Something about watching extremely youthful looking actors kill each other with machine guns and swords is a bit unsettling.

The Hunger Games franchise could never reach this level of nihilism but that's what makes Battle Royale such a legendary film. In fact, it's so legendary that Quentin Tarantino has named it his favorite film since he has started directing.

(You can find this streaming on Netflix)

5. Ichi The Killer (2001)

This is probably the newest Banksy art work
This is probably the newest Banksy art work

The second best known Takashi Miike movie; no other viewing experience can top watching Ichi The Killer for the first time. The insane editing dizzies you as you go to the next scene, the violence is beyond graphic, and I can’t name another film that uses actual semen…

Ichi the Killer is a yakuza themed horror action film. But it’s not limited to any certain genre; Ichi mixes elements of surrealism, comedy, and torture porn. Every scene brings something new to the film, never allowing you to take a break from all the insanity.

The main character Kakihara is a sadomasochistic that draws heavy inspiration from The Joker from the Batman series. He has the sides of his mouth craved open and cut together with two piercings. Also, he looks stunning in purple...
After seeing Ledger’s performance in The Dark Knight, I kept thinking about to Ichi and how similar The Joker was to Tadanobu Asano performance as Kakihara.

The film also has a special connection with another film on this list; a major character in Ichi is also the director of Tetsuo: The Iron Man!

4. Visitor Q (2001)


Any film that starts with the line "Have you ever done it with your Dad?" will found its place on films that will freak you out.

Yet another film by Takashi Miike, Visitor Q is a departure from action or horror and dives into something much more disturbing. Miike shows us the life of a incest loving, breast milk drinking family and the strange visitor who comes to stay with them. Yes...this movie is certainly like nothing else on this list.

With the sexuality and humor of an early John Waters movie, Visitor Q is bizarre and disgusting without once going for gore or horror. Rigor Mortis, feces, breast feeding, and murder are subjects that are warmly welcomed in this movie. Name something else other than Pink Flamingos from 1972 that has any thing like this?

Also, the film is filmed on digital video. Everything in it feels all too real but this isn't even the strangest film from Mike on this list.

3. Suicide Club (2002)

Is this what high school has turned into?!
Is this what high school has turned into?!

The idea of suicide has never been glamorized as much as Suicide Club did.
It’s the hottest trend for some mysterious reason and the police can’t seem to find the cause. Starting the film with the death of 54 schoolgirls is certainly a way to become a groundbreaking piece of cinema.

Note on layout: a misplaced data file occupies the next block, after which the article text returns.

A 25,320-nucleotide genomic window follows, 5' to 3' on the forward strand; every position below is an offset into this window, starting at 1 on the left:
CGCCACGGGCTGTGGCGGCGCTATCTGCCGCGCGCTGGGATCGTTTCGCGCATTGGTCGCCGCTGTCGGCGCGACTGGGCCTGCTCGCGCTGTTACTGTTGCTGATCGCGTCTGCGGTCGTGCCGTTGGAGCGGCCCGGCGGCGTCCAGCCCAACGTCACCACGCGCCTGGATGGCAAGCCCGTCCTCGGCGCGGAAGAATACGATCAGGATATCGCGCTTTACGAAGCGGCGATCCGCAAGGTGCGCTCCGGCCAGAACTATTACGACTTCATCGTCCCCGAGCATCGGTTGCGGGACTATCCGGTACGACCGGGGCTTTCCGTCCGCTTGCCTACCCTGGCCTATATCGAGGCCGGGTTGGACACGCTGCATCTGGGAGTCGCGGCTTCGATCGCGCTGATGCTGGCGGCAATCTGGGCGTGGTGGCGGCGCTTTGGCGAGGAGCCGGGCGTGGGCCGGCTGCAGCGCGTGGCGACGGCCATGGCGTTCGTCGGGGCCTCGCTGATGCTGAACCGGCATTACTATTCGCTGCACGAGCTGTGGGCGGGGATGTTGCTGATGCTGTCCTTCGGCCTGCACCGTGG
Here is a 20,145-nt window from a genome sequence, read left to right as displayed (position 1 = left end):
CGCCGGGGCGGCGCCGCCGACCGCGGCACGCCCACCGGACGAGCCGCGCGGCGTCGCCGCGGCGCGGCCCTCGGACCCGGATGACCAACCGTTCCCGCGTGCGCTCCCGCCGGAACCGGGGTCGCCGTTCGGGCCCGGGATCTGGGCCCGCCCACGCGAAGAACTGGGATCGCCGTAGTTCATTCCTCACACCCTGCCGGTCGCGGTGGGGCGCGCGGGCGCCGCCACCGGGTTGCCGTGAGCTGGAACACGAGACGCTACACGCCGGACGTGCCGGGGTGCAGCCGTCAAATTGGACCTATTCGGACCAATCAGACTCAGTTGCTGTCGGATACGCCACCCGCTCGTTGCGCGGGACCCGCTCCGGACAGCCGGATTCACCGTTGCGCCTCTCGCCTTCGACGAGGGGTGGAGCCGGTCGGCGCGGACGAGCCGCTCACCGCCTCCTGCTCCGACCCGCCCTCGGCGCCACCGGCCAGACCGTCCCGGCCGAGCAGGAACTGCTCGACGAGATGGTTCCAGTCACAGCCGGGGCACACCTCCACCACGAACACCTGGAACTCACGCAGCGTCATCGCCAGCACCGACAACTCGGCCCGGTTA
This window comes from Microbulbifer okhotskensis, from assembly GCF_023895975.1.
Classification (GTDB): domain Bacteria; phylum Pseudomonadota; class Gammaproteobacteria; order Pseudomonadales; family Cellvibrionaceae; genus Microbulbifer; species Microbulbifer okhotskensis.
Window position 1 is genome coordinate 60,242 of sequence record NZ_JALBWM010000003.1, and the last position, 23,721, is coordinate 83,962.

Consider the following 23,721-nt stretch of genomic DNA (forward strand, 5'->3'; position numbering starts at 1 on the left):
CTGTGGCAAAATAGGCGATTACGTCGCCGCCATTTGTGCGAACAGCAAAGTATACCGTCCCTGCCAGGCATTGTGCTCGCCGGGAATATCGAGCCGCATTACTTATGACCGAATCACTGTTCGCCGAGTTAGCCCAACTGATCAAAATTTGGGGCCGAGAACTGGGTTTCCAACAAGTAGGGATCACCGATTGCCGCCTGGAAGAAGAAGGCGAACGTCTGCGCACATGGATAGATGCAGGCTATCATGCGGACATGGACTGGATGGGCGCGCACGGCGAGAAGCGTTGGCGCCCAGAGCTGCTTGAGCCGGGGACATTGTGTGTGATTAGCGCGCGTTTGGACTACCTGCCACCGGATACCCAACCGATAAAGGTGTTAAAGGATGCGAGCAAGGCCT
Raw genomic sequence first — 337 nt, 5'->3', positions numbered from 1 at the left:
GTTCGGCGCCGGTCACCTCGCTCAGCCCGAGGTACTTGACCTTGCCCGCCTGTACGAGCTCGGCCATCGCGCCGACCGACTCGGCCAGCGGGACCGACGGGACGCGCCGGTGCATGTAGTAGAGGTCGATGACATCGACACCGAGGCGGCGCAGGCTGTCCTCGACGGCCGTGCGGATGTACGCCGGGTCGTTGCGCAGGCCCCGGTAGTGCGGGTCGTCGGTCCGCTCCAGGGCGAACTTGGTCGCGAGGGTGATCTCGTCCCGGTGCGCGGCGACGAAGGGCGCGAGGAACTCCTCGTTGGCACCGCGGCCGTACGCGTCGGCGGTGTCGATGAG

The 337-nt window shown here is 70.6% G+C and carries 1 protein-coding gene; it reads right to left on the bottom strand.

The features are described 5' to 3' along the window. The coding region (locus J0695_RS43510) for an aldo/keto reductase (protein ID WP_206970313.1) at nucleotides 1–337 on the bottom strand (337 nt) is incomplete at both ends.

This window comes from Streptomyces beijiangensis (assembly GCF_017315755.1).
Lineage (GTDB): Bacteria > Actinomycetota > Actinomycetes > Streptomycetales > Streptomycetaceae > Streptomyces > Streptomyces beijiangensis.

Suicide Club is a jarring viewing experience. Nothing quite seems to make sense and once you think you understand something, a musical dance sequence will come out of nowhere to confuse you further.

The mystery of the movie is what keeps you going through all the craziness.
You constantly try to find the cause of these suicides but the answer slips past you until the director Sion Sono slaps you in the face with it.

(You can find this streaming on Hulu)

2. Gozu (2003)

The final time Miike appears on this list, he surely makes his presence known as we get to the end. Gozu is the David Lynch movie that he didn’t get to make; Takashi Miike turns his usual disturbing films and makes them more surreal.

I’ve personally seen this movie about 4 times now. Each time I understand less about the movie. It’s mind-blowingly strange and doesn’t answer the million of questions it brings up. Gozu features two resurrections of the same character and the oddest birthing scene I've ever seen.

And no one can ever explain why a man with a massive cow head seems to keep appearing and licking people!
It is by far one of the strangest thing in the already strange Gozu.

It also has breast milk but this time it's being secretly served to this nearly deserted small Japanese town.
Something about Takashi Miike and mother's milk really seem to go together.

(You can find this on Vimeo On Demand)

1. Tokyo Gore Police (2008)

This is why we need proper sex ed in America!
This is why we need proper sex ed in America!

If Herschel Gordon Lewis created Power Rangers, you would get the very bloody and sort of hilarious film Tokyo Gore Police.

When a special police force named the "Tokyo Gore Police" and their leader Ruka fight disgusting monster human hybrids, it will take rocket launchers, snipers, and plenty of chainsaws to handle this hilariously graphic situation.

Starring the wonderful Eihi Shiina who was previous mentioned in Audition, Tokyo Gore is a cartoon-ish take on the splatter genre; never taking itself too serious but still being able to provide a great story.

I think the amount of blood shed in this movie equals the amount of blood shed in all the other films combined.

(You can find this streaming on Hulu)


For our next Moviepilot Magazine, it's all about fear. So we're polling our readers to find out what terrifies them. You can help by answering the question below!


I have no problem watching horror movies alone at night by myself.